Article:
Slovak economy continued to grow in the second quarter of this year, despite the war in Ukraine, but still has not reached the pre-pandemic level.
“It was short of 0.2 percent,” the Statistics Office said about the current GDP values, which almost reached the 2019 figure in the second quarter of 2022.
The economy grew by 1.7 percent year on year and 0.4 percent compared to the previous quarter.
Households the driving force
Domestic demand remains to be the driving force behind the growth of Slovakia’s economy.
“Households have not significantly limited their spending so far,” said Matej Horňák of the Slovenská Sporiteľňa bank.
They also drew on their reserves created during the pandemic, he added.
The decrease of foreign demand continued. Nevertheless, the drop was lower than in the first quarter.
Horňák noted the current crisis tied to the lack of components and rising input prices, including energy prices, keeps on affecting industry and foreign trade more significantly than households.
“Lower production is indicated by a decrease in the consumption of (expensive) electricity,” pointed out macroeconomist Michal Lehuta of VÚB bank.
Climate change increases uncertainty
Car manufacturing, the most important industrial sector in Slovakia, reported yet another fall in the second quarter of 2022. Wholesale trade, retail trade and warehousing and support activities for transportation affected GDP positively, though.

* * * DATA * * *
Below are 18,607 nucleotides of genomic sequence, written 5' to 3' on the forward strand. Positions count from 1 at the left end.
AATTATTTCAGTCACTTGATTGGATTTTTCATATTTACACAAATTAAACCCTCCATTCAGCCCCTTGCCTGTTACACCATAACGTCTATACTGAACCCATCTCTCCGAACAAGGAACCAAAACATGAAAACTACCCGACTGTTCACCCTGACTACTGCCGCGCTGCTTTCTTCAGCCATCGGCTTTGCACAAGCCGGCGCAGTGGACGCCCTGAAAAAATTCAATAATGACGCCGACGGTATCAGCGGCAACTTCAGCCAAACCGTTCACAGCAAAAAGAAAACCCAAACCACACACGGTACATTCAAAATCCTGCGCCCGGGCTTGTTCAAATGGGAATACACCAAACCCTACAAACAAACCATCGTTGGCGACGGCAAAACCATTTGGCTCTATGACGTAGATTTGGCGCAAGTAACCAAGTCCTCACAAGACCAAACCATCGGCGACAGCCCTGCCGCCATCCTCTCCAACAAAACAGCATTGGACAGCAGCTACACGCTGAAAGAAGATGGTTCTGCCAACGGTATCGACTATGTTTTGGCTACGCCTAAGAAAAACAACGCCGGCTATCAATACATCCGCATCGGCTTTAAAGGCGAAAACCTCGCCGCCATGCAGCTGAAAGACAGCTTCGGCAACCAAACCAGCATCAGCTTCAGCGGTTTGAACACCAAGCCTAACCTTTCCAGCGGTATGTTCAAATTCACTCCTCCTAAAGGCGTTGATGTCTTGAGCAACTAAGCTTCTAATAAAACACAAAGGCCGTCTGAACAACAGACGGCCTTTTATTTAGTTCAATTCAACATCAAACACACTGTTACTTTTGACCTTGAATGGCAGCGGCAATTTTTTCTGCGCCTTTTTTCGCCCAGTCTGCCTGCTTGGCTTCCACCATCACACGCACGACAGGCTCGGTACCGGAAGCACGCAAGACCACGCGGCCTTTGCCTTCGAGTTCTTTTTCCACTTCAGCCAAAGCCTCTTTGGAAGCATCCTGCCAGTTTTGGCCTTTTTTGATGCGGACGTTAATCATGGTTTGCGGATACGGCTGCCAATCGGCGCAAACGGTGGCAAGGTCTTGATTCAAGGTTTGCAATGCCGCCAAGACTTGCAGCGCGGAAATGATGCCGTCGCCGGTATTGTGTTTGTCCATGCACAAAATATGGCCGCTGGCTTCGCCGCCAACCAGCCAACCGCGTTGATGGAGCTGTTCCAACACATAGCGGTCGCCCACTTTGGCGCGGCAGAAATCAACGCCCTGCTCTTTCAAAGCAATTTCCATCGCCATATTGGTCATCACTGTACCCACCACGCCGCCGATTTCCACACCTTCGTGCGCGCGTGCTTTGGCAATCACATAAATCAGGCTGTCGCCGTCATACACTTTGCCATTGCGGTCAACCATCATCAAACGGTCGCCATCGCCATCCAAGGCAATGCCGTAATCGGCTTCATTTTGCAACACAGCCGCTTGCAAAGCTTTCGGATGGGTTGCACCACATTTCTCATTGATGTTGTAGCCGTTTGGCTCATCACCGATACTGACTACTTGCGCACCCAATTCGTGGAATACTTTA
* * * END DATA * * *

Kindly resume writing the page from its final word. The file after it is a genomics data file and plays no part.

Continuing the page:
Horňák noted that climate change, including recent droughts, may also influence the flow of products or electricity production from water. Though the impact of climate change is unknown, it increases uncertainty on the markets, he added.
Foreign demand is also shaped by the news about an economic slowdown around the world, including the EU and the USA, which can however lead to lower prices and lower inflation.
“Considering the two quarters with a better than expected performance of the economy, we expect growth of the Slovak economy at the level of 2 percent year-on-year this year,” Horňák said.
Lehuta is less optimistic, pointing to the decreasing consumption of households in the third quarter due to rising prices, problems in industry, as well as a potential shortage of gas.
Therefore, he expects a mild recession in the second half of 2022.
“If the flow of gas were to stop completely, this recession could reach much larger dimensions,” he said. “At the same time, employment could also decrease slightly.”
Employment increased year on year by more than 2 percent in the second quarter of this year, chiefly thanks to Ukrainian refugees.